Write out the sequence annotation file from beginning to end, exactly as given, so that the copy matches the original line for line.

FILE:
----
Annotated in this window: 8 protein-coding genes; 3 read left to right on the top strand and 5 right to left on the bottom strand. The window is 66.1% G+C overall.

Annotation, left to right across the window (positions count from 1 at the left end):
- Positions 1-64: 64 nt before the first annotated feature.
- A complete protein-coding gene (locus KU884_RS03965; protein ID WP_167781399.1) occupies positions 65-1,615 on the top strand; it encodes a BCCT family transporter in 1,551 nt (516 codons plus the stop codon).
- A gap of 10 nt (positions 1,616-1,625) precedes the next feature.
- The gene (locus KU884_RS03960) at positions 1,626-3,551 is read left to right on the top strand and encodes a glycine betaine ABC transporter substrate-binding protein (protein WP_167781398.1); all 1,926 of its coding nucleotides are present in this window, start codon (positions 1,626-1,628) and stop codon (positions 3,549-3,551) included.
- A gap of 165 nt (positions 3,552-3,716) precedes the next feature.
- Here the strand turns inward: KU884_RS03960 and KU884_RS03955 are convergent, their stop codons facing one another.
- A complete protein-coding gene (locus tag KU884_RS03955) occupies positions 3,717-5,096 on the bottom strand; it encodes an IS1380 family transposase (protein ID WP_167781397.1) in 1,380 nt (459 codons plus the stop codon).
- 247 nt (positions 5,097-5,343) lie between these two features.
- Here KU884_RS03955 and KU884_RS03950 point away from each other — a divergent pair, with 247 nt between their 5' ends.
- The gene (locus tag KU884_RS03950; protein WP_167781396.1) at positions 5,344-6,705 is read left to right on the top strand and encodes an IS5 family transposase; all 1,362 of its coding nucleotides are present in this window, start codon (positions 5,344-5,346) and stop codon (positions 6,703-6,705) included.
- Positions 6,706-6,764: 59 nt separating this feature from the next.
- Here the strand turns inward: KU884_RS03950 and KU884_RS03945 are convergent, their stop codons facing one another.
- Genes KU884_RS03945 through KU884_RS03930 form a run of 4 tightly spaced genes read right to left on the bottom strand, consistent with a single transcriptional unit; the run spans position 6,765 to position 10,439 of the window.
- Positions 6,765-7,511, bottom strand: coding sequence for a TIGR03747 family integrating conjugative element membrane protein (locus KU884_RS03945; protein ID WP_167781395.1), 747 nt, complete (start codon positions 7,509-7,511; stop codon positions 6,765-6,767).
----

Annotated in this window: 8 protein-coding genes; 3 read left to right on the top strand and 5 right to left on the bottom strand. The window is 66.1% G+C overall.

Annotation, left to right across the window (positions count from 1 at the left end):
- Positions 1-64: 64 nt before the first annotated feature.
- A complete protein-coding gene (locus KU884_RS03965; protein ID WP_167781399.1) occupies positions 65-1,615 on the top strand; it encodes a BCCT family transporter in 1,551 nt (516 codons plus the stop codon).
- A gap of 10 nt (positions 1,616-1,625) precedes the next feature.
- The gene (locus KU884_RS03960) at positions 1,626-3,551 is read left to right on the top strand and encodes a glycine betaine ABC transporter substrate-binding protein (protein WP_167781398.1); all 1,926 of its coding nucleotides are present in this window, start codon (positions 1,626-1,628) and stop codon (positions 3,549-3,551) included.
- A gap of 165 nt (positions 3,552-3,716) precedes the next feature.
- Here the strand turns inward: KU884_RS03960 and KU884_RS03955 are convergent, their stop codons facing one another.
- A complete protein-coding gene (locus tag KU884_RS03955) occupies positions 3,717-5,096 on the bottom strand; it encodes an IS1380 family transposase (protein ID WP_167781397.1) in 1,380 nt (459 codons plus the stop codon).
- 247 nt (positions 5,097-5,343) lie between these two features.
- Here KU884_RS03955 and KU884_RS03950 point away from each other — a divergent pair, with 247 nt between their 5' ends.
- The gene (locus tag KU884_RS03950; protein WP_167781396.1) at positions 5,344-6,705 is read left to right on the top strand and encodes an IS5 family transposase; all 1,362 of its coding nucleotides are present in this window, start codon (positions 5,344-5,346) and stop codon (positions 6,703-6,705) included.
- Positions 6,706-6,764: 59 nt separating this feature from the next.
- Here the strand turns inward: KU884_RS03950 and KU884_RS03945 are convergent, their stop codons facing one another.
- Genes KU884_RS03945 through KU884_RS03930 form a run of 4 tightly spaced genes read right to left on the bottom strand, consistent with a single transcriptional unit; the run spans position 6,765 to position 10,439 of the window.
- Positions 6,765-7,511, bottom strand: coding sequence for a TIGR03747 family integrating conjugative element membrane protein (locus KU884_RS03945; protein ID WP_167781395.1), 747 nt, complete (start codon positions 7,509-7,511; stop codon positions 6,765-6,767).